ComiKate wrote:Forgive me my no doubt somewhat silly question, but what exactly is game emulation?
There is software you can load on your computer that will emulate a game console or arcade. Say, for example, I want to play the old arcade Centipede. I don't want a game *like* Centipede, but I want to play the real, original game. I can either hit eBay or Craig's List and find the original arcade or I can download what's called a "ROM" of the game. (ROM stands for Read-Only Memory and you can think of it as the "hard drive" of the old arcades. They would burn the game into this memory or a cartridge for consoles and that's where the actual program would live.) So you can download actual ROM's of the old video games and the emulation software "tricks" the program into thinking it's running on the appropriate hardware. So with this combination you are able to play the actual code of the original game in all it's glory...not some cheap knock-off.
People go to great lengths sometimes and build wooden cabinets similar to the old arcades, and house a PC inside it with a monitor facing up so it looks and feels very much like the old arcades. On that single machine you can play all the games you wanted.
There are emulators for arcades and pretty much all the old consoles.
From what I understand, the legality is kinda grey for a couple reasons. I am going from past knowledge and am not able to provide any links right now. But generally speaking you have to have legally bought the game -- so you actually own a copy of the game -- in order to use a ROM. The web sites that provide the ROMs of course have no way to verify that you actually own the game so you could in actuality download all the ROMs and not own any of them.
Some say that 1) these are all old games so the producers have already made all their money, 2) they're not going to care, or 3) they're not going to be able to catch you. While these may address that you may not get *caught*, they don't really address is it right or not. In my mind, it's the same thing as speeding: as Christians we should do what's lawful regardless of whether we will get caught or not. And going 36 in a 35 zone is just as illegal as going 60 in a 35 zone.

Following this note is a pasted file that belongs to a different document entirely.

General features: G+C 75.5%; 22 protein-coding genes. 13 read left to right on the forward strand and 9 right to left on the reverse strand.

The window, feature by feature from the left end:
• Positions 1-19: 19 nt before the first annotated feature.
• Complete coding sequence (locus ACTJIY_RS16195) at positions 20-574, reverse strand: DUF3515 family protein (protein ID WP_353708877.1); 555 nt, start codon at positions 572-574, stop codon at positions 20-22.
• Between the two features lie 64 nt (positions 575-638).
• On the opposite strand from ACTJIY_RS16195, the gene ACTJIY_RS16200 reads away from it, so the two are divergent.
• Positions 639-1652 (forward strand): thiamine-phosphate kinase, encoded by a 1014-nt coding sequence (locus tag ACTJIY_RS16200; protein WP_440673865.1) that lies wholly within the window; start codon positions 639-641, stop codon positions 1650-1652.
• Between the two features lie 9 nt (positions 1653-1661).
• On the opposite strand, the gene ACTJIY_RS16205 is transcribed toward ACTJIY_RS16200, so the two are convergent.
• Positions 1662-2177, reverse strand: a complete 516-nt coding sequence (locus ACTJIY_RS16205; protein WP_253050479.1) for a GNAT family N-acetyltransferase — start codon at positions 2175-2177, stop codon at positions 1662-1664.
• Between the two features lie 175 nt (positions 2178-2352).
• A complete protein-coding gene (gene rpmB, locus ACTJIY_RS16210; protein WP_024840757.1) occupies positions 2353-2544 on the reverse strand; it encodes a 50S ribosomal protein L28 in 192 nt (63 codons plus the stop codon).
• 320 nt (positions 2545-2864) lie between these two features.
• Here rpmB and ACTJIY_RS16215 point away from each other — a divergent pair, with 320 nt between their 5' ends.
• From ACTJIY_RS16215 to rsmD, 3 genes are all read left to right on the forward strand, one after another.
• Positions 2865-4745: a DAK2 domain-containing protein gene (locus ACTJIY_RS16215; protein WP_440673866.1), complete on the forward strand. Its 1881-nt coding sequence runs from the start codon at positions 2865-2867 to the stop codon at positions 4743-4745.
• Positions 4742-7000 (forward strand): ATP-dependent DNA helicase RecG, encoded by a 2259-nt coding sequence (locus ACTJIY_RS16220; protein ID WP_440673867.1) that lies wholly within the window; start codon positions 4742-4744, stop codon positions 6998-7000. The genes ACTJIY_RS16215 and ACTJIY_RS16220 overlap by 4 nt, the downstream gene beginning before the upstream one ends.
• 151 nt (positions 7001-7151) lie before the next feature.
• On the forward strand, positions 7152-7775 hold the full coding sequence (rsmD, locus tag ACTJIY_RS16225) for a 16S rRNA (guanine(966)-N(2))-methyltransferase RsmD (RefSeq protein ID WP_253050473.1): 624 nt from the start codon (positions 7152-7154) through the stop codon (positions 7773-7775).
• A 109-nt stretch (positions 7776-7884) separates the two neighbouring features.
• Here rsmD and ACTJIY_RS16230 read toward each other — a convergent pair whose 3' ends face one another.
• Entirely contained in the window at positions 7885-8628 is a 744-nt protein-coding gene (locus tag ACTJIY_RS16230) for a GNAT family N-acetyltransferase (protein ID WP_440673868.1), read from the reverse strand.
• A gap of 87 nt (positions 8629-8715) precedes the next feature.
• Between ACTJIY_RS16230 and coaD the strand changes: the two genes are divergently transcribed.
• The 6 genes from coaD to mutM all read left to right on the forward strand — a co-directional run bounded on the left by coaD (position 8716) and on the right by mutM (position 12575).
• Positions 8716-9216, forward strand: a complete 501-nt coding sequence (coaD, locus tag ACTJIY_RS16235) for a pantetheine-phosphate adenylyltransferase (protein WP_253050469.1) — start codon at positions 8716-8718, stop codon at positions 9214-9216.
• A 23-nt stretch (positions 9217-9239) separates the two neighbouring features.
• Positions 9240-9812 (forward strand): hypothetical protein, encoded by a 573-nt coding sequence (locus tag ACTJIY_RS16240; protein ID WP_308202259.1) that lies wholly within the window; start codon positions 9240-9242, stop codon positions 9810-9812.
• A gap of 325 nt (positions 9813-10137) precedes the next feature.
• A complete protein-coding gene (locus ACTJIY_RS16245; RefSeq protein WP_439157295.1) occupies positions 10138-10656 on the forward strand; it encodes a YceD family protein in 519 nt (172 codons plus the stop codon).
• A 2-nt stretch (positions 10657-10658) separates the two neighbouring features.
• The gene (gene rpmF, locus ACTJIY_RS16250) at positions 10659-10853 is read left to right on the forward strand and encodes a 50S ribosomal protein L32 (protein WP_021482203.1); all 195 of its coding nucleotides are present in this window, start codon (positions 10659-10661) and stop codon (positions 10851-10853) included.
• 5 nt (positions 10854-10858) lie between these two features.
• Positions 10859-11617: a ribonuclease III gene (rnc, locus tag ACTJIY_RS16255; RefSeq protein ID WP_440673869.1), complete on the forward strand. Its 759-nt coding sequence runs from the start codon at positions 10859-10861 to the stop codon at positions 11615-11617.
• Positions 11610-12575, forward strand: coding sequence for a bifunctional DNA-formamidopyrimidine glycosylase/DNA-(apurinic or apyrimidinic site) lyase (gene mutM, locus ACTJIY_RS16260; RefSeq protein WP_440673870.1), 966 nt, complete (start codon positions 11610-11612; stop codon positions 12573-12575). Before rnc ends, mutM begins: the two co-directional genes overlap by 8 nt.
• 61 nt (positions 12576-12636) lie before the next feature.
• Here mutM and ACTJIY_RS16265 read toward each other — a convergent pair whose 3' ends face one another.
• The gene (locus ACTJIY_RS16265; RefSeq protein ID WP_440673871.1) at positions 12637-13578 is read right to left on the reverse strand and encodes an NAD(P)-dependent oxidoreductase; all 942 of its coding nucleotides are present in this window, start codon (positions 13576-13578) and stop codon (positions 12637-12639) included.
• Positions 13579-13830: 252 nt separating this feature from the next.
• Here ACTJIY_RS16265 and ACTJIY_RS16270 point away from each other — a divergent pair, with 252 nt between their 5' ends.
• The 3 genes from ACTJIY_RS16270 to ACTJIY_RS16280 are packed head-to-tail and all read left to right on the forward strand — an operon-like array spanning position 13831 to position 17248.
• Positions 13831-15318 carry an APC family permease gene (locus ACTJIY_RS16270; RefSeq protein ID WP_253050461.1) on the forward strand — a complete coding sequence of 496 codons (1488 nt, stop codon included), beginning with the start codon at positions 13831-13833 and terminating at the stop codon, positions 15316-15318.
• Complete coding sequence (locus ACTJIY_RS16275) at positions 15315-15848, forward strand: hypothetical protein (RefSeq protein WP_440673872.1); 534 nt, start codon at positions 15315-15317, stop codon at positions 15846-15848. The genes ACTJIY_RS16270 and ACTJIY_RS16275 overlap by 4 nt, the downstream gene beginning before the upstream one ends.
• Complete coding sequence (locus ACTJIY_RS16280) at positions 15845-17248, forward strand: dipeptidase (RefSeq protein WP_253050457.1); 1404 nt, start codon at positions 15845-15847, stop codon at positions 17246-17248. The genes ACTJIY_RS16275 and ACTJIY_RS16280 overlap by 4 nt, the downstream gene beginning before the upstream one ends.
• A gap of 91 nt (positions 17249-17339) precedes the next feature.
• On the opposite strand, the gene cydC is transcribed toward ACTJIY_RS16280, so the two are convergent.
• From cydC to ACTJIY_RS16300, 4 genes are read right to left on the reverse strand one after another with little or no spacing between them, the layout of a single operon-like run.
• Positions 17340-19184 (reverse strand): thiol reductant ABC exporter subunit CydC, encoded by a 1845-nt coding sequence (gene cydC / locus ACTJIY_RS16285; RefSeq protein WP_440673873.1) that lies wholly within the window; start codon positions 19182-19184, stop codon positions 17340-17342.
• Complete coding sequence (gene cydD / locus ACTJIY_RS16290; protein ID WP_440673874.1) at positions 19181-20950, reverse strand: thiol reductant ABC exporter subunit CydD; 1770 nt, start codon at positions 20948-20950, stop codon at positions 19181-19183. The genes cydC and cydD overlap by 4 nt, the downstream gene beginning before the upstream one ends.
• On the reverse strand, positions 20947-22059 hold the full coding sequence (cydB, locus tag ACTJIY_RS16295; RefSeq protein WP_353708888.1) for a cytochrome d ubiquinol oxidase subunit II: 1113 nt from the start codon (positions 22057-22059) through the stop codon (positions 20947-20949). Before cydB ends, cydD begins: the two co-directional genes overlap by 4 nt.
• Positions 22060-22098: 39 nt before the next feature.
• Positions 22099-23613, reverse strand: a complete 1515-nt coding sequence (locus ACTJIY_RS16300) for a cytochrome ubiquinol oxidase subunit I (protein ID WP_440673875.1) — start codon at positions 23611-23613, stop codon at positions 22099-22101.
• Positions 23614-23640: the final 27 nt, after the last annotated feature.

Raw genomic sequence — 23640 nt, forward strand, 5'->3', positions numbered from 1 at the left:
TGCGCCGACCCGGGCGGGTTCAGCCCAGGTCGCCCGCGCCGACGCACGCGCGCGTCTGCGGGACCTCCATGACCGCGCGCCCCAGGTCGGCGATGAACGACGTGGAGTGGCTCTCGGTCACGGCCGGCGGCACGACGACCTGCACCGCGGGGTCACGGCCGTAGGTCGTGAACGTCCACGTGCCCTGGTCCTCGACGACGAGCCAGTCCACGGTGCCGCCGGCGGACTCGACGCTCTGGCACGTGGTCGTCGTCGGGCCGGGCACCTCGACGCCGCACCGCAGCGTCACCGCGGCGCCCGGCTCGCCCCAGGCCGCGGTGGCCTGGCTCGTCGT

The copyright laws require for something to be really old before it's public domain and freely available. The limit is something like 90 years so it doesn't apply to even the oldest games yet. The grey area comes in that in some cases the companies are not around any more for you to be *able* to purchase the game. Sometimes the company was bought by another company, but sometimes it just doesn't exist any more. IMHO, these would be OK to emulate -- again not having any link to back that up. But my thinking is because the intent of the law is to protect the rights of the producers of the game. If those producers are no longer around, I don't see whom we are protecting by restricting it.
I know that's not exactly what you are looking for, Paeter, but there's my opinion and I think it's a fairly well informed one based on back in the day when I used to be into this. I was doing it quite a bit, but stopped once I looked into the legal stuff.